(BEGIN VIDEO CLIP)

HASSAN ROUHANI, PRESIDENT OF IRAN: I would like to say to American people, I bring peace, and friendship from Iranians to Americans.

(END VIDEO CLIP)

BANFIELD: I'm not sure if the interviewer was as surprised as I was, but the chief international correspondent, the host of "AMANPOUR" CNNI joins me now.

So, while it was intriguing and delightful, it was super significant that he did this.

CHRISTIANE AMANPOUR, HOST, "AMANPOUR": I think it was super significant. The whole trip is super significant because he does represent a break from the eight horrible years of his predecessor Ahmadinejad who would come to the U.N. every September and take an opportunity to sulk, and rock (ph), and hate speech, and deny the Holocaust, and stick his finger in the U.S. eye, and just absolutely continue in a way that was very bad for world relations and world peace, and that was very bad for any attempt to resolve the nuclear issue.

BANFIELD: Is this just talk?

AMANPOUR: Well, here's the thing. I don't think it's just talk. I don't because first of all, Rouhani was Iran's nuclear negotiator under the previous reform president. He is the one who'd considered to have persuaded the all important, all powerful supreme leader, they call him, the Ayatollah Khamenei, to actually suspend uranium enrichment back in 2003 for a period of time. It had never happened before, it didn't happen since.

So, he knows what it's all about negotiating, plus, times have changed. There's heavy sanctions on Iran he came to office, he was elected in a surprise, promising to remove sanctions, and not only that, promising a more moderate, less extremist -- these are his words -- of foreign policies. So, I think he's serious. The question is, will his leadership give him the room to negotiate? He says now he has that authority and does have that room and then the other question is, a negotiation is a two- way street. Will the United States and the west actually also not just negotiate but do something other than demand a capitulation? That's the question.

BANFIELD: When he said, look, the meeting between myself and Obama, that was just too tricky, it's complicated when it gets to the issues back home --

AMANPOUR: Yes.

BANFIELD: -- I heard different from Reza Sayah, who said this is being cheered in the streets back home. Who back home? The supreme leader, or the people?

AMANPOUR: Well, I think too many expectations were raised about a meeting. I don't think anybody expected that it was going to be a formal meeting. There was a hope, perhaps, certainly from the American side, that there might be some kind of ice-breaker, some kind of handshake. Some kind of --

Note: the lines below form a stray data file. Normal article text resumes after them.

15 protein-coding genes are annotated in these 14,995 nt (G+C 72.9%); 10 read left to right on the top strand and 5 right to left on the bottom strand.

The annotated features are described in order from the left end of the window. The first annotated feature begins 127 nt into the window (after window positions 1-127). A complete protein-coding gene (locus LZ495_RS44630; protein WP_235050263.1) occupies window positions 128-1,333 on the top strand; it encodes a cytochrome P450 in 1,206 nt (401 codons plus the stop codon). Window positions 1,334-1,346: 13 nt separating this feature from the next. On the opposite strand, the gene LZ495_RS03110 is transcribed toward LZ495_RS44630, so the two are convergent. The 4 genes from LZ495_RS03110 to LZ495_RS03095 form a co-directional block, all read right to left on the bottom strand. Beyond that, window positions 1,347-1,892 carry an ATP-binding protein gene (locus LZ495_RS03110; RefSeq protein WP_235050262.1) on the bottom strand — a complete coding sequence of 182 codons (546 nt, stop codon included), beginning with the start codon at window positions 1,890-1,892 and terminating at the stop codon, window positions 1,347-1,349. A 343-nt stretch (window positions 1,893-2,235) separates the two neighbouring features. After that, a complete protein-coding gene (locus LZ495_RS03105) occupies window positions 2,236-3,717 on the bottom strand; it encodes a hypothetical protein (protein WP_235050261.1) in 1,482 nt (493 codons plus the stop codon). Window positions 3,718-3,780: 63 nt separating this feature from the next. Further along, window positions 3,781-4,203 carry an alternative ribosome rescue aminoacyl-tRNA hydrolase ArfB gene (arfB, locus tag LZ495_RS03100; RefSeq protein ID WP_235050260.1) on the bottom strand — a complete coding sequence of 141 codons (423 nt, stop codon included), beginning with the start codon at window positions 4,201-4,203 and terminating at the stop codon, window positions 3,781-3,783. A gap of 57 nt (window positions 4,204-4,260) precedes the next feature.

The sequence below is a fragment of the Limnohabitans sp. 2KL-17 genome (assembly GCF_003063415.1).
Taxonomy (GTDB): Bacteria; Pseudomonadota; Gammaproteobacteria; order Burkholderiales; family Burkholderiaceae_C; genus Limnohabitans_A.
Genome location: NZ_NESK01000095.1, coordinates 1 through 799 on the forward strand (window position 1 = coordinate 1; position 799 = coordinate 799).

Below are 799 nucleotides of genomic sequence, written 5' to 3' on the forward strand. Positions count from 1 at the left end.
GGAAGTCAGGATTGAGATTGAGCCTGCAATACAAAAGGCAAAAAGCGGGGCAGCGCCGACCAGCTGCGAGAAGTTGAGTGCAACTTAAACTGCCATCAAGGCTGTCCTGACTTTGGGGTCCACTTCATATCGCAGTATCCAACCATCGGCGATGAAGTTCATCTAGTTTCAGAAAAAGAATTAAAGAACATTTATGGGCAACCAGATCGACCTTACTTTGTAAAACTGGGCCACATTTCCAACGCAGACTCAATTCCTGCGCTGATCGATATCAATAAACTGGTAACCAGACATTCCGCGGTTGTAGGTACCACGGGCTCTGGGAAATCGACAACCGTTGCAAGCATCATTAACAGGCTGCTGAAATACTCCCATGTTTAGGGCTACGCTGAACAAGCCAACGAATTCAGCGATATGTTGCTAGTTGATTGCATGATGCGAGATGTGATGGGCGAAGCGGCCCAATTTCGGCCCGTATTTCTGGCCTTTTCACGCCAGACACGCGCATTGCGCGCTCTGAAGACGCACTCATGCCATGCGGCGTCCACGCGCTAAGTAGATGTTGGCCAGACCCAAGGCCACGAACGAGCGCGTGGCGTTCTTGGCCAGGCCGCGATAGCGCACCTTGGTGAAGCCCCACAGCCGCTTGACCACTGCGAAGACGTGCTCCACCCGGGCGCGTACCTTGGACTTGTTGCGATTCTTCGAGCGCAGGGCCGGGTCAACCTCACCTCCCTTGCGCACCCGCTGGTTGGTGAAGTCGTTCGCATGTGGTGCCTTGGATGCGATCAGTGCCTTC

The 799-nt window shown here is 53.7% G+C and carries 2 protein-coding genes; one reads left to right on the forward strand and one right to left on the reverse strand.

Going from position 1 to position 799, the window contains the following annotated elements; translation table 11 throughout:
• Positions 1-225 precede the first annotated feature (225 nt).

BANFIELD: Something?

AMANPOUR: Yes, something. Either it a lunch in the hallway or wherever. It didn't happen. There are obviously complications. There are still hardliners in Iran who don't want this to happen. The only thing is the ultimate authority has given his blessing and that is Ayatollah Khamenei. But to Reza Sayah's point and to my point, and to my experience, the vast majority of the Iranian people would be cheering such a meeting in the streets of Tehran.

BANFIELD: Really?

AMANPOUR: Would be thrilled. Because what they want is renewed relations with the United States, they've been in a deep freeze for 35 years.

BANFIELD: I went through a couple thousand people in Iran, "marg bar Amrika," which is "death to America"

AMANPOUR: Yeah, well that was a long time ago.

BANFIELD: Sure, but then they stopped me and said, oh but we love you. So it's --

AMANPOUR: Right.

BANFIELD: It's very complicated. He means what he says when he says it's very complicated.

AMANPOUR: It's very complicated but this is a window that I think all sides know, it's now or never.

BANFIELD: Now or never. Oh, it's great that you're here and way to go. Congratulations on the interview.

AMANPOUR: Thank you. He was very interesting about Israel as well and the Holocaust, because another thing that Ahmadinejad used to do is call the Holocaust a myth, deny it, and he categorically stated that it happened, that it was a genocide, that it was condemnable and reprehensible, and that Iran condemned it. He condemned it on the air. So I thought that was very important.

BANFIELD: Let's cross our fingers, and a few other things as well. Christiane, thank you. Appreciate it.

AMANPOUR: Thank you.

BANFIELD: Just before the Iranian president spoke, it was President Obama who was speaking, actually, at that lectern and he referenced Syria. After all, that is still a crisis and the weapons inspectors are headed back. How safe is it for them? Will they find anything? Might their lives be at risk? A lot of questions still to answer. We're be back in a moment.

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BANFIELD: Almost all of the world leaders are here in New York talking about peace at the U.N. There are still a lot of people dying as we speak in Syria because that war still rages on, even though they are trying to fix it and the weapons inspectors are headed right to the middle of the fray, and it is not an easy place to go. Ivan Watson is live for us in Istanbul. How is anyone expected to protect the lives of these inspectors as they go about this critical job of looking for chemical weapons?

IVAN WATSON, CNN CORRESPONDENT: That's a good question because the U.N. inspectors who were in Syria last month, one of their tasks, the U.N. says, is to go to a town called Khan al-Assal, and that is where one of the first alleged incidents of chemical weapons use came up around March 19 of this year, when more than 20 people died as a result of something - some kind of suspicious weapon that did not leave blood stains or cuts or obvious bullet holes on the bodies of the victims.